I LOOK out at my boys kicking a football in the garden, a cup of tea in my hand, my phone and laptop in front of me as I type away. It seems as if the multiple worlds that I found hard to juggle have all come together in the current lockdown. There is no need to make endless coordination phone calls; all activity is now centralised and unfolding right before my eyes. The nine-to-five job as we know it is over, although the work is continuing at a fast pace and in fact building momentum as each passing day makes us more adept at operating in this ‘new normal’.
All the teachers who found their head underwater having to brave the new tide of online learning soon began enjoying the new modus operandi. Teaching from the comfort of one’s own bedroom isn’t such a bad thing after all. While digital teaching threw many of us out of our comfort zones, we seem to have found an alternative thrill in innovation and new experience. Personal lives have turned around in remarkable ways. Those who had a sedentary lifestyle are now taking recourse in plenty of sunshine, exercise and immunity-building nutrients. Parents of teenagers who did not see enough of their hyper-socialising children are getting time to engage with them again.
Many of these parents, who were previously cynical of technology, have had to take recourse in their teenage children’s ability to bring them up to speed. Others have had to get on the technological bandwagon to help their younger children navigate their new life of online classes.
Let’s hope we do not forget this interdependence.
Besides home learning support, parents have had to find ways to make the day constructive for their restless children. There is a massive amount of information on the internet for those looking for suggestions for activities in lockdown. From meditation and prayer, to organising charity initiatives, reading, family board games, baking, cooking and knitting, the list of things to do at home is hugely exciting. Suddenly, it seems, we are all a team living a reality show similar to Big Brother — except that this is not fiction. While we are thrown into teams in our little family units, we are learning to be more accommodating, considerate and perhaps kinder. It has been a time of giving, sharing and appreciating each other, especially the parents who juggle between jobs and childcare, and the teachers who kept learning afloat.
As we trudge through this uncertainty, we realise how interdependent we really are. Between work meetings, we share recipes with those of us struggling to cook meals without domestic help. We calm each other down through the Covid-19 panic, we set up digital playdates for our children and, between all of that, we try to strengthen the immunity for those in the family who are at a higher risk.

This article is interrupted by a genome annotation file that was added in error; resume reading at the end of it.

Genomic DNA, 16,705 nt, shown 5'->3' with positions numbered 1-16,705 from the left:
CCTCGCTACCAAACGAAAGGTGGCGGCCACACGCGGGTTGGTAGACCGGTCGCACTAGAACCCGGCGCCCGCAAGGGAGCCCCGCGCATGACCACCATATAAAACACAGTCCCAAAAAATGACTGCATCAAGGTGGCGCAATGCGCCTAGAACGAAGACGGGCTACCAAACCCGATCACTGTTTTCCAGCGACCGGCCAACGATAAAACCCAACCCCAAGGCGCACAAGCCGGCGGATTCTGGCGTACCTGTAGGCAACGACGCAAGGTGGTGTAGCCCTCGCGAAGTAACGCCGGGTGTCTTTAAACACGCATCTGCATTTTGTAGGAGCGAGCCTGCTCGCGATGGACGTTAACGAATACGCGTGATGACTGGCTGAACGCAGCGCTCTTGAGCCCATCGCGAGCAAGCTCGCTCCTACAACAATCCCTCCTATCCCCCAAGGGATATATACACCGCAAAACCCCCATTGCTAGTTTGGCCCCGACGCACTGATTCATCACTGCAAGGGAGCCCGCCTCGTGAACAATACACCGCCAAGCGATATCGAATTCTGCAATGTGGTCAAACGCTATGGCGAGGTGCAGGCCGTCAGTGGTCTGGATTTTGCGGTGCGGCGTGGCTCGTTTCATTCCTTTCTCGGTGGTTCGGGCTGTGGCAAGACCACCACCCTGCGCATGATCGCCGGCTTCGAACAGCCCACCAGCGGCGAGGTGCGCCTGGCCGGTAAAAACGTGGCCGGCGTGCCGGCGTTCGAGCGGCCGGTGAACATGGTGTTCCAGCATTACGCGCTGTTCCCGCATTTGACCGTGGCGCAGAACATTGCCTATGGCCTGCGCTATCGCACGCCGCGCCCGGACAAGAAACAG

Many have also learnt new-found appreciation for the front-line workers in healthcare whom we once took for granted. Equally important have been the volunteers who have risked their lives to distribute ration to families in need, often in remote and far-flung areas. The pandemic has taken us back to the very basics of survival and for those looking closely, it has also taught us that, at the core of our being, we live to love and protect each other.
This might be a time riddled with fear, panic, loss and grief but the need to reach out and help has never been felt more acutely in our society, where the divide between privilege and the lack of it has always been huge. It is now severely fudged by a virus that spares no one. Some say the world will never be the same again; while we do not have a crystal ball to foresee the future, one thing is certain — we have all realised our immense adaptability and capacity for new learning, our ability to rise to challenging situations and our resilience at bouncing back from difficult situations.
When the beast of this pandemic withdraws its teeth, and hopefully the time isn’t far, let’s hope we do not forget this interdependence that has kept us going — we don’t need to wait for another pandemic to help cushion the struggling poor. We now know that timely institutional help and a ready infrastructure can save lives and it would help to start building that bridge. The coronavirus has shown us what we all knew but refused to acknowledge — the deadliest disease in our society has always been poverty; any other threats only compound our state of disarray.
The ‘new normal’ could perhaps teach us to do things differently, rearrange our priorities and strengthen the institutions that ensure our survival and the well-being of our society. Economic rebuilding is a hard task for any state, but weak foundations make the job exponentially harder. More than ever before, we need our teachers, researchers, social workers, scientists and economists. Perhaps it is time to revisit whether we value them enough.
The writer works at Oxford University Press, Pakistan.
Published in Dawn, May 8th, 2020